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Evergreen Line Progress Means Pedestrian Crosswalk Changes


Head’s up Coquitlam walkers (and drivers)! There’s a new pedestrian crosswalk on the Barnet Highway (just after the Lougheed/Barnet intersection) as a result of continuing work on the Evergreen Rapid Transit Line. Sidewalk closures and detours will be implemented next to active construction sites on Pinetree Way between the Coquitlam transit exchange and Town Centre Boulevard for the safety of pedestrians. These closures and detours will be in place until the spring of 2015. What does this mean to you? It means that you need to be extra cautious as you use this stretch of road, because you might have to stop where you used to go. If you travel this route frequently, you might have conditioned yourself to the old traffic pattern, making you less prepared to stop at the new crossing. The BC RCMP are also out to enforce this area, so please pay attention. This is...

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CVSE Commercial Safety Roadcheck 2013

We call it a blitz. But instead of targeting the quarterback, we hone in on commercial vehicle infractions in an effort to keep truckers running safe and smooth. Our latest inspection blitz happened over three days on Highway 1 just west of Hope June 4-6. The ministry’s Commercial Vehicle Safety and Enforcement (CVSE) squad teamed up with RCMP, WorksafeBC, Delta Police, New Westminster Police, Abbotsford Police, Canadian Food Inspection Agency, and Ministry of Forests, Lands and Natural Resource Operations. What does a safety inspection blitz look like? Well, we shot a video to give you a firsthand look. Check it out. The blitz was part of the annual Commercial Vehicle Safety Alliance Roadcheck initiative, which sees about 10,000 commercial vehicle inspectors set up road checks in approximately 1,500 locations across North America. The total number of commercial vehicles evaluated at the scale was 11,648, with 154 recorded as “out...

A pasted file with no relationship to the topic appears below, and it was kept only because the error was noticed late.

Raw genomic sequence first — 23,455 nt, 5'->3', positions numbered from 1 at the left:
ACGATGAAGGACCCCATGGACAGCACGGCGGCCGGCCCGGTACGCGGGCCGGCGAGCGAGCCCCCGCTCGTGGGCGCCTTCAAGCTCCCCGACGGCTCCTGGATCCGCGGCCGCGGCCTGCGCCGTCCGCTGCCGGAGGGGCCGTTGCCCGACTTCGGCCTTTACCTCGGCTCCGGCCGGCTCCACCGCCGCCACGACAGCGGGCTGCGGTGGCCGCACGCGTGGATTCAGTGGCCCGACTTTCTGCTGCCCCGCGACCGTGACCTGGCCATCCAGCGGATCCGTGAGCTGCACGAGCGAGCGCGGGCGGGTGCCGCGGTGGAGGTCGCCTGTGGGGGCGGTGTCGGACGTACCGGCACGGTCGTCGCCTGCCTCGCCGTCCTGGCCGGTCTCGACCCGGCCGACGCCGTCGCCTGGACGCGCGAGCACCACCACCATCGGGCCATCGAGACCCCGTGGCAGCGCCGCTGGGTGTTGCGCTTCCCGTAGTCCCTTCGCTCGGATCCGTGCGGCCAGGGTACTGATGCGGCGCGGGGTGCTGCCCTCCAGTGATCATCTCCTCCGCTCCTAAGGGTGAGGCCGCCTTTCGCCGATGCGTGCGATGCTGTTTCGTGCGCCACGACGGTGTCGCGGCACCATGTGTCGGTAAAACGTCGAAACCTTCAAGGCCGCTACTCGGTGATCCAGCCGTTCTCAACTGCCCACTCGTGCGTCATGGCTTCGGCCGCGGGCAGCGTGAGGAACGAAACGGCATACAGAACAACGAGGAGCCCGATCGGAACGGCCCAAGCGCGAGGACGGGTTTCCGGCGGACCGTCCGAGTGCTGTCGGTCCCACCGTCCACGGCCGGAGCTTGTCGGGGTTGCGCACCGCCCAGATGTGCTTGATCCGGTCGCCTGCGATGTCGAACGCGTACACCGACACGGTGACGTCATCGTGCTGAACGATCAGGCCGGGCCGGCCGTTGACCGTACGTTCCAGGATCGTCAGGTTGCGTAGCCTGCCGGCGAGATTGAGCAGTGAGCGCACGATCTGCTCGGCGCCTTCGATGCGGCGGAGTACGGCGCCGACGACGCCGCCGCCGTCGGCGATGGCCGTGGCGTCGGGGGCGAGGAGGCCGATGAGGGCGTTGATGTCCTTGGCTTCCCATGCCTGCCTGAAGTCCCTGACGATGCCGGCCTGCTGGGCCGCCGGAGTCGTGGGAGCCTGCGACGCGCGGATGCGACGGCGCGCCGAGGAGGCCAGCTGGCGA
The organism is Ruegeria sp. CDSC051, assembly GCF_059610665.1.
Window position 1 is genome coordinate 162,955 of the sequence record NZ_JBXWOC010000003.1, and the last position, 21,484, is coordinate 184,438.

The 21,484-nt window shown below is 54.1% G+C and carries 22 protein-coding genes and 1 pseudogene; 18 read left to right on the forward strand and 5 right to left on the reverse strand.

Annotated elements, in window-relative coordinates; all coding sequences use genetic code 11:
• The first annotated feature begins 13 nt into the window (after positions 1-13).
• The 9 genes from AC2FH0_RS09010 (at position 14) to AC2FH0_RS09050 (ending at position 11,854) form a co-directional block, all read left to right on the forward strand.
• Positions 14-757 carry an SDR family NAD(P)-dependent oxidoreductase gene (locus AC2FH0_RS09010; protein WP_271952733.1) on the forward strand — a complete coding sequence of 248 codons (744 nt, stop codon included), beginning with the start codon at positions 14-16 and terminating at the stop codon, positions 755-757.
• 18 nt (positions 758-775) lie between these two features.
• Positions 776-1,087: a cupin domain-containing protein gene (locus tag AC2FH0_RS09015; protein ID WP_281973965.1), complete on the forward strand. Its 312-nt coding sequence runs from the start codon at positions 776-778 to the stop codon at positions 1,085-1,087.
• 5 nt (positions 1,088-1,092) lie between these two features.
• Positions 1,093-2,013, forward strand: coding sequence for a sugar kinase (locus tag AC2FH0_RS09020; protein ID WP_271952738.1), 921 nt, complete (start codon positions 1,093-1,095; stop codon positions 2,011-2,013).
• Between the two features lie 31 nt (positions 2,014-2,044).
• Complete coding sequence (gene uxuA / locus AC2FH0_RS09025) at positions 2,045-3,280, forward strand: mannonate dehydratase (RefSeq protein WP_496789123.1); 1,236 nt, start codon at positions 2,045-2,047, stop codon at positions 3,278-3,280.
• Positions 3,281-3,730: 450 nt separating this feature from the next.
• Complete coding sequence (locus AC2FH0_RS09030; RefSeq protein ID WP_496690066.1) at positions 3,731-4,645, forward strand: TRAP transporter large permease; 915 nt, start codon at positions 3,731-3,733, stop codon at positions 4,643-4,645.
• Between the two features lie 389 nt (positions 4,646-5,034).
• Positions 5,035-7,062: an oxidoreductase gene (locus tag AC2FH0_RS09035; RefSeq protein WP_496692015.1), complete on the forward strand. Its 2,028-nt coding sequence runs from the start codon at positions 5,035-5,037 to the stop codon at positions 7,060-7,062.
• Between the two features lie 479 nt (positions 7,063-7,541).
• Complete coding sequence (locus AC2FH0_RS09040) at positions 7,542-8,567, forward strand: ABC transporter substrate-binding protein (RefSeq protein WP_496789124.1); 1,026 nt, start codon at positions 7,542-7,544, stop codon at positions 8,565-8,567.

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5 Things to Learn from Watching Highway Thru Hell

Shift into Winter 1

Whether you’re an avid connoisseur of reality television, or simply an average BC driver intrigued by life on the road, you’re likely familiar with Discovery Channel’s latest series: Highway Thru Hell (cue flaming asphalt). The frosty Coquihalla and Fraser Canyon highways set the stage for this nail-biting glimpse into the challenges of travelling between Hope and Kamloops in winter conditions. And although you may expect the truckers to be the main players in this performance, it’s actually the unique talents (and personas) of the Jamie Davis Rescue Crew, based in Hope, that attract the spotlight. These heavy lifters look out for the stuck, snowed-in and overturned vehicles that need a lift out of the highways’ icy clutches.While showing what it takes to keep these BC Southern Interior highways open under extreme conditions, Highway Thru Hell also teaches some important lessons, not only to commercial truck drivers, but to everyone...